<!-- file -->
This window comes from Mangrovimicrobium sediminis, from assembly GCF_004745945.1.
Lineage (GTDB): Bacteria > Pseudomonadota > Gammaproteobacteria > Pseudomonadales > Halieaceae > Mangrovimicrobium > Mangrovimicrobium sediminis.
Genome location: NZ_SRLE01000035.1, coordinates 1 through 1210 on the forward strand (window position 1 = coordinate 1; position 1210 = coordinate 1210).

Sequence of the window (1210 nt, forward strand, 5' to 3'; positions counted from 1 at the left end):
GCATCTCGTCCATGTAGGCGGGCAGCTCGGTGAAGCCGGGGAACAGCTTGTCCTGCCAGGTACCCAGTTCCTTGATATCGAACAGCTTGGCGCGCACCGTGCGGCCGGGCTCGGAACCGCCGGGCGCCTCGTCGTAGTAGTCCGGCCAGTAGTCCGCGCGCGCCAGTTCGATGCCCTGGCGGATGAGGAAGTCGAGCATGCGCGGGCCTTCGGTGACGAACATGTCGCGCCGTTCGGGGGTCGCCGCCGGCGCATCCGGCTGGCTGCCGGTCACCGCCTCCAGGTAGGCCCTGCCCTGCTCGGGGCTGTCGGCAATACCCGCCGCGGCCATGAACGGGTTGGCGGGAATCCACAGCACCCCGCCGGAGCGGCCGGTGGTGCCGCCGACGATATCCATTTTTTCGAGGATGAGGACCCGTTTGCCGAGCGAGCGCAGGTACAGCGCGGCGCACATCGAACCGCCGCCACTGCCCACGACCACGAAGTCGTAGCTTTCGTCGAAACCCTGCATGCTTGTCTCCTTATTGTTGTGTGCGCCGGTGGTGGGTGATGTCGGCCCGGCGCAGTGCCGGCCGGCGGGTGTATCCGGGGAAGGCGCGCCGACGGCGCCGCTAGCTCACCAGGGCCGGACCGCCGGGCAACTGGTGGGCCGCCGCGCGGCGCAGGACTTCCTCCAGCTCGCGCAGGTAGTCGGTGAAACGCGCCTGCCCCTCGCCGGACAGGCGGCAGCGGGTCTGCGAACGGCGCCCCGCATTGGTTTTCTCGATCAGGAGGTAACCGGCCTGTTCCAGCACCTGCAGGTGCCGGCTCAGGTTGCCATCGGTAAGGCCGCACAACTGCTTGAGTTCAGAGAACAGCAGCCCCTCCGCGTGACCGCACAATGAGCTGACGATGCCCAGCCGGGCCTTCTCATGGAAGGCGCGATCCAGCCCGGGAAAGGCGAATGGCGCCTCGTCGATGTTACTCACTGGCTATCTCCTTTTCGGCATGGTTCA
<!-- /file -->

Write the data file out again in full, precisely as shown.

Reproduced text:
This window comes from Mangrovimicrobium sediminis, from assembly GCF_004745945.1.
Lineage (GTDB): Bacteria > Pseudomonadota > Gammaproteobacteria > Pseudomonadales > Halieaceae > Mangrovimicrobium > Mangrovimicrobium sediminis.
Genome location: NZ_SRLE01000035.1, coordinates 1 through 1210 on the forward strand (window position 1 = coordinate 1; position 1210 = coordinate 1210).

Sequence of the window (1210 nt, forward strand, 5' to 3'; positions counted from 1 at the left end):
GCATCTCGTCCATGTAGGCGGGCAGCTCGGTGAAGCCGGGGAACAGCTTGTCCTGCCAGGTACCCAGTTCCTTGATATCGAACAGCTTGGCGCGCACCGTGCGGCCGGGCTCGGAACCGCCGGGCGCCTCGTCGTAGTAGTCCGGCCAGTAGTCCGCGCGCGCCAGTTCGATGCCCTGGCGGATGAGGAAGTCGAGCATGCGCGGGCCTTCGGTGACGAACATGTCGCGCCGTTCGGGGGTCGCCGCCGGCGCATCCGGCTGGCTGCCGGTCACCGCCTCCAGGTAGGCCCTGCCCTGCTCGGGGCTGTCGGCAATACCCGCCGCGGCCATGAACGGGTTGGCGGGAATCCACAGCACCCCGCCGGAGCGGCCGGTGGTGCCGCCGACGATATCCATTTTTTCGAGGATGAGGACCCGTTTGCCGAGCGAGCGCAGGTACAGCGCGGCGCACATCGAACCGCCGCCACTGCCCACGACCACGAAGTCGTAGCTTTCGTCGAAACCCTGCATGCTTGTCTCCTTATTGTTGTGTGCGCCGGTGGTGGGTGATGTCGGCCCGGCGCAGTGCCGGCCGGCGGGTGTATCCGGGGAAGGCGCGCCGACGGCGCCGCTAGCTCACCAGGGCCGGACCGCCGGGCAACTGGTGGGCCGCCGCGCGGCGCAGGACTTCCTCCAGCTCGCGCAGGTAGTCGGTGAAACGCGCCTGCCCCTCGCCGGACAGGCGGCAGCGGGTCTGCGAACGGCGCCCCGCATTGGTTTTCTCGATCAGGAGGTAACCGGCCTGTTCCAGCACCTGCAGGTGCCGGCTCAGGTTGCCATCGGTAAGGCCGCACAACTGCTTGAGTTCAGAGAACAGCAGCCCCTCCGCGTGACCGCACAATGAGCTGACGATGCCCAGCCGGGCCTTCTCATGGAAGGCGCGATCCAGCCCGGGAAAGGCGAATGGCGCCTCGTCGATGTTACTCACTGGCTATCTCCTTTTCGGCATGGTTCA